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Robin’s Nest and War Horse Project

Article and photo by Carin R. Kirkegaard
Graphic Angels Among Us

Photo of Emma Beaman and rescue horse Stormy

Emma Beaman and rescue horse Stormy. Through the program at Robin’s Nest, the two have helped each other through some rough spots in each of their lives.

Mental health – the emotional, psychological and social well-being of an individual has always been important, particularly among youth and veterans. Robin’s Nest Foundation and War Horse Project are two Douglas County nonprofit organizations that provide a community space where individuals suffering from challenges like depression, anxiety and post-traumatic stress disorder (PTSD) can work toward maintaining a positive mental health outlook. The mission and vision behind Robin’s Nest and the War Horse Project is to empower teens and veterans through proven equine interactions.

The nonprofit is run on Sky View Farm, located in the Happy Canyon neighborhood just east of I-25. Wendy Ingraham, resident of The Village at Castle Pines and founder of the organization, said that she felt compelled to start Robin’s Nest after losing three close friends to suicide. The tragedy of the shooting at Highlands Ranch STEM school only solidified her resolve to address and help with the mental health of the community.

Home to a smattering of farm animals, including ducks, cats, sheep, rabbits, chickens, dogs and a miniature horse, Sky View Farm is primarily a home for horses.

The programs offered are staffed with a group of individuals who collectively specialize in the Professional Association of Therapeutic Horsemanship International (a nonprofit organization that promotes equine assisted activities and therapies for individuals with special needs), as well as hold certifications in holistic horsemanship and degrees in social work and special education.

It is through nonverbal communication and connection with these large animals that participants are empowered. Benefits of the program include peer inclusiveness, self-confidence building and socialization.

Emma Beaman, a senior at Douglas County High School is one teen who has experienced the benefits firsthand. Beaman said she suffers with debilitating anxiety. The medication she’s prescribed to help manage her anxiety only makes Beaman physically sick to her stomach. What does help she said, is working with Stormy, a hunter/jumper horse on the farm. Stormy suffers from anxiety as well.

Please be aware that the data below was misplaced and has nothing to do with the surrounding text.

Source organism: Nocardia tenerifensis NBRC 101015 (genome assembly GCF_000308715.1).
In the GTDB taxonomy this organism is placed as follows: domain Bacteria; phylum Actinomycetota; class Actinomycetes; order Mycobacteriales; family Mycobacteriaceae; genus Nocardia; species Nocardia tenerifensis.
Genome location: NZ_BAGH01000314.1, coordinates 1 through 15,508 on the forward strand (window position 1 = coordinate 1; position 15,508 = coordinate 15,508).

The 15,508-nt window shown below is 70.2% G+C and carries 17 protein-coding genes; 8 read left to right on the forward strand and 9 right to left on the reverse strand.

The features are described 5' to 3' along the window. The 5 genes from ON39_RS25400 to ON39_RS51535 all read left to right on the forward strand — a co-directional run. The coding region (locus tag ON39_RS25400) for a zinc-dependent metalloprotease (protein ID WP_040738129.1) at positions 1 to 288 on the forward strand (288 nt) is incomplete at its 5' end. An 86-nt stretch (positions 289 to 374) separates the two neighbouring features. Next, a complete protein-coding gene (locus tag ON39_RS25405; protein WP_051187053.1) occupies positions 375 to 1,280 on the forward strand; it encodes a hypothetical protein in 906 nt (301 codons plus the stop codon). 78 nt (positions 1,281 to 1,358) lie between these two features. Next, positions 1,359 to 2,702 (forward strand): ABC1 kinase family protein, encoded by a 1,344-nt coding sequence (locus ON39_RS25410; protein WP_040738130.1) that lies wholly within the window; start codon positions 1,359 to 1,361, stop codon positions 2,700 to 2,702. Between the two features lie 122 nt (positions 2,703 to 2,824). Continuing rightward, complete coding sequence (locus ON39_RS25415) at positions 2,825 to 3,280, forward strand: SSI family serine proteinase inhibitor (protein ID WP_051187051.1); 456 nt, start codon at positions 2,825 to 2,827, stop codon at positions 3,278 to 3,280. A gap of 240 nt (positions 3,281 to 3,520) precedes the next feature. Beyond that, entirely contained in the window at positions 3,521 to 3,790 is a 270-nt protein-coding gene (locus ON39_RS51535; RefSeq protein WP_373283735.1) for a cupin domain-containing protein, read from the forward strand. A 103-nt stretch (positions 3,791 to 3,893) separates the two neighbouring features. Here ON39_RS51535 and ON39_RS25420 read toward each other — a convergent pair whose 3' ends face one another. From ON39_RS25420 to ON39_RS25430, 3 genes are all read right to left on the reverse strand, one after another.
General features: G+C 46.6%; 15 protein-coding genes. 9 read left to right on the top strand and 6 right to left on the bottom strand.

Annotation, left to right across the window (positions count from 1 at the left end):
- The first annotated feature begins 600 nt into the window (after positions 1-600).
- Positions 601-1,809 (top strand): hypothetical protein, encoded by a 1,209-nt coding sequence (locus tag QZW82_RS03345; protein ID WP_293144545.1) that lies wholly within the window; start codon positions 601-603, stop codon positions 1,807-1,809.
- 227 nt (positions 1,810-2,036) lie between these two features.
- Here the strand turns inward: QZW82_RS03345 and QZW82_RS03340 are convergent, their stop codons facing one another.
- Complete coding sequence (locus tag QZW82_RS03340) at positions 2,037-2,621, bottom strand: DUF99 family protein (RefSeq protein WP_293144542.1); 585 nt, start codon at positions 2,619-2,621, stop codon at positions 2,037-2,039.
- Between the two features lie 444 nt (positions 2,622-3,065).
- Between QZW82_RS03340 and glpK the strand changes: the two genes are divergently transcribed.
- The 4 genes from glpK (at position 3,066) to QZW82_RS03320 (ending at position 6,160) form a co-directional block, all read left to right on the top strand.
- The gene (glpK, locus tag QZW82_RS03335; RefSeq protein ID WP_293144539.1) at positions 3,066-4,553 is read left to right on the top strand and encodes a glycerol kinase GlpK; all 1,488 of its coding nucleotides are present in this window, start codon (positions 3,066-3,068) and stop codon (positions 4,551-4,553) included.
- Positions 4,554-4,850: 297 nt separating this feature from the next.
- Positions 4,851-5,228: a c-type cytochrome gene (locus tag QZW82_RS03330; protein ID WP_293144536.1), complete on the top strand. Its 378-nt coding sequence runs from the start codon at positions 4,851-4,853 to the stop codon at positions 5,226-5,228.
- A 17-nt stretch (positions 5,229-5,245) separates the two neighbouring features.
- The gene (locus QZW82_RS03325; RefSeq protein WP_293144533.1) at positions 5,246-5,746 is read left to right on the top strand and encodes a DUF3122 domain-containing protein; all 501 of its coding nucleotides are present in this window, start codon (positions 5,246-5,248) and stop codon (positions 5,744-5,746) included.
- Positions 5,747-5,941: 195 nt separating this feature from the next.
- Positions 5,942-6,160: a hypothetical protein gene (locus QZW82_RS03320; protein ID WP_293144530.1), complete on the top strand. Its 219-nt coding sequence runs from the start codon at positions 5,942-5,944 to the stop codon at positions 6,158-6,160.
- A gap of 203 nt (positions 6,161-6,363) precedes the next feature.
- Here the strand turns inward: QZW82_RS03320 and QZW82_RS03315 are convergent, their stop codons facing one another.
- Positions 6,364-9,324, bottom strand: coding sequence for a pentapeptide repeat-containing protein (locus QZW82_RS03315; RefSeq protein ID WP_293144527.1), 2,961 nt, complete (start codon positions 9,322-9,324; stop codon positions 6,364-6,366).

According to Ingraham, Stormy was discovered caught in a fence out in the field suffering from colic (abdominal pain). Not expected to live, he was brought to Robin’s Nest and with Beaman’s help, was slowly brought back to health with hard work and their symbiotic relationship. Right as he was starting to jump and prepare for shows, he had an accident that resulted in a broken leg, a death sentence for most horses. Once again, Beaman nursed Stormy back to health. Beaman said that whenever she starts to feel her anxiety growing, she heads out to the farm and Stormy. Working with him is better than any medication she was ever prescribed.

The War Horse Project is the arm of the organization that works with veterans and active duty service members. The focus, like Robin’s Nest, is to foster meaningful interactions with horses. This, in turn, bolsters positive mental health, self-awareness, self-confidence, emotional regulation, camaraderie with other veterans and service members, as well as communication skills. Participants also have the opportunity to pursue equine training and handling, as well as riding endeavors.

To learn more about these programs, visit

There are an abundance of amazing nonprofit and volunteer organizations that are having a positive impact on the lives of so many in Douglas County. The Castle Pines Connection has dedicated this monthly segment to introducing these everyday angels to you. If you are associated with, or know of, a nonprofit serving your community, please contact us so that we may help bring awareness and support to the organization. Email



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